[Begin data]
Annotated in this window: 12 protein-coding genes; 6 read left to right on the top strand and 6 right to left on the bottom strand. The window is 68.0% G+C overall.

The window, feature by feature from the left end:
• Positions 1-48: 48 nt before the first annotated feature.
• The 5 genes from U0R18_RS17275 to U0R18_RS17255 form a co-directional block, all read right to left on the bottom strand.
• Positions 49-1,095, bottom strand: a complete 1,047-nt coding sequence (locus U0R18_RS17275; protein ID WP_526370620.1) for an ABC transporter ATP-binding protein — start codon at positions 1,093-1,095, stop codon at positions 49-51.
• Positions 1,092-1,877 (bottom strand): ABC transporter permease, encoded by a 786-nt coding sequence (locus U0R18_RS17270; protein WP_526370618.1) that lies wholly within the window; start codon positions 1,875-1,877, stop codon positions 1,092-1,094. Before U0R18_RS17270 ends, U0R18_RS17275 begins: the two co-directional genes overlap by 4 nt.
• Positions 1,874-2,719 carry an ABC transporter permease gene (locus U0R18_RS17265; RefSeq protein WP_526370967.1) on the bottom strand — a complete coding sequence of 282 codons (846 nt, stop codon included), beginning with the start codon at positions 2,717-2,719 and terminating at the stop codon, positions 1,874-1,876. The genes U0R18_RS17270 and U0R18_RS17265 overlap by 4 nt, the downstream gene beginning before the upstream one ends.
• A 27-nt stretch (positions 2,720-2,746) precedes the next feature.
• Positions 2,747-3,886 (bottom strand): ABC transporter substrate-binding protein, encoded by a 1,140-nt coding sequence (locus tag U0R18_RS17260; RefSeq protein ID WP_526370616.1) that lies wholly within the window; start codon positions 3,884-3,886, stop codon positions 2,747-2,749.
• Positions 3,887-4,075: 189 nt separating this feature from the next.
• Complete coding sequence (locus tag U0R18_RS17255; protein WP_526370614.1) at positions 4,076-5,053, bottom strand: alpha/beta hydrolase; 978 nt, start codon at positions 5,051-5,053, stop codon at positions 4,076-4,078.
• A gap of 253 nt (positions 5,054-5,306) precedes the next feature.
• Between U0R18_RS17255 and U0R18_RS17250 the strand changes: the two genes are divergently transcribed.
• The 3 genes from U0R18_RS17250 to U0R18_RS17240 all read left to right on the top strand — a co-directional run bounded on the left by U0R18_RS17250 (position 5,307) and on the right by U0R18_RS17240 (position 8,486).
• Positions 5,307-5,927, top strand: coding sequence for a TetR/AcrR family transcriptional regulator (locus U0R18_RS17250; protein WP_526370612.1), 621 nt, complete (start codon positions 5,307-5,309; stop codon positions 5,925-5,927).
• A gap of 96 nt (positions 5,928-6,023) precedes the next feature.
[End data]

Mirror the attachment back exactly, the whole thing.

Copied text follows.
Annotated in this window: 12 protein-coding genes; 6 read left to right on the top strand and 6 right to left on the bottom strand. The window is 68.0% G+C overall.

The window, feature by feature from the left end:
• Positions 1-48: 48 nt before the first annotated feature.
• The 5 genes from U0R18_RS17275 to U0R18_RS17255 form a co-directional block, all read right to left on the bottom strand.
• Positions 49-1,095, bottom strand: a complete 1,047-nt coding sequence (locus U0R18_RS17275; protein ID WP_526370620.1) for an ABC transporter ATP-binding protein — start codon at positions 1,093-1,095, stop codon at positions 49-51.
• Positions 1,092-1,877 (bottom strand): ABC transporter permease, encoded by a 786-nt coding sequence (locus U0R18_RS17270; protein WP_526370618.1) that lies wholly within the window; start codon positions 1,875-1,877, stop codon positions 1,092-1,094. Before U0R18_RS17270 ends, U0R18_RS17275 begins: the two co-directional genes overlap by 4 nt.
• Positions 1,874-2,719 carry an ABC transporter permease gene (locus U0R18_RS17265; RefSeq protein WP_526370967.1) on the bottom strand — a complete coding sequence of 282 codons (846 nt, stop codon included), beginning with the start codon at positions 2,717-2,719 and terminating at the stop codon, positions 1,874-1,876. The genes U0R18_RS17270 and U0R18_RS17265 overlap by 4 nt, the downstream gene beginning before the upstream one ends.
• A 27-nt stretch (positions 2,720-2,746) precedes the next feature.
• Positions 2,747-3,886 (bottom strand): ABC transporter substrate-binding protein, encoded by a 1,140-nt coding sequence (locus tag U0R18_RS17260; RefSeq protein ID WP_526370616.1) that lies wholly within the window; start codon positions 3,884-3,886, stop codon positions 2,747-2,749.
• Positions 3,887-4,075: 189 nt separating this feature from the next.
• Complete coding sequence (locus tag U0R18_RS17255; protein WP_526370614.1) at positions 4,076-5,053, bottom strand: alpha/beta hydrolase; 978 nt, start codon at positions 5,051-5,053, stop codon at positions 4,076-4,078.
• A gap of 253 nt (positions 5,054-5,306) precedes the next feature.
• Between U0R18_RS17255 and U0R18_RS17250 the strand changes: the two genes are divergently transcribed.
• The 3 genes from U0R18_RS17250 to U0R18_RS17240 all read left to right on the top strand — a co-directional run bounded on the left by U0R18_RS17250 (position 5,307) and on the right by U0R18_RS17240 (position 8,486).
• Positions 5,307-5,927, top strand: coding sequence for a TetR/AcrR family transcriptional regulator (locus U0R18_RS17250; protein WP_526370612.1), 621 nt, complete (start codon positions 5,307-5,309; stop codon positions 5,925-5,927).
• A gap of 96 nt (positions 5,928-6,023) precedes the next feature.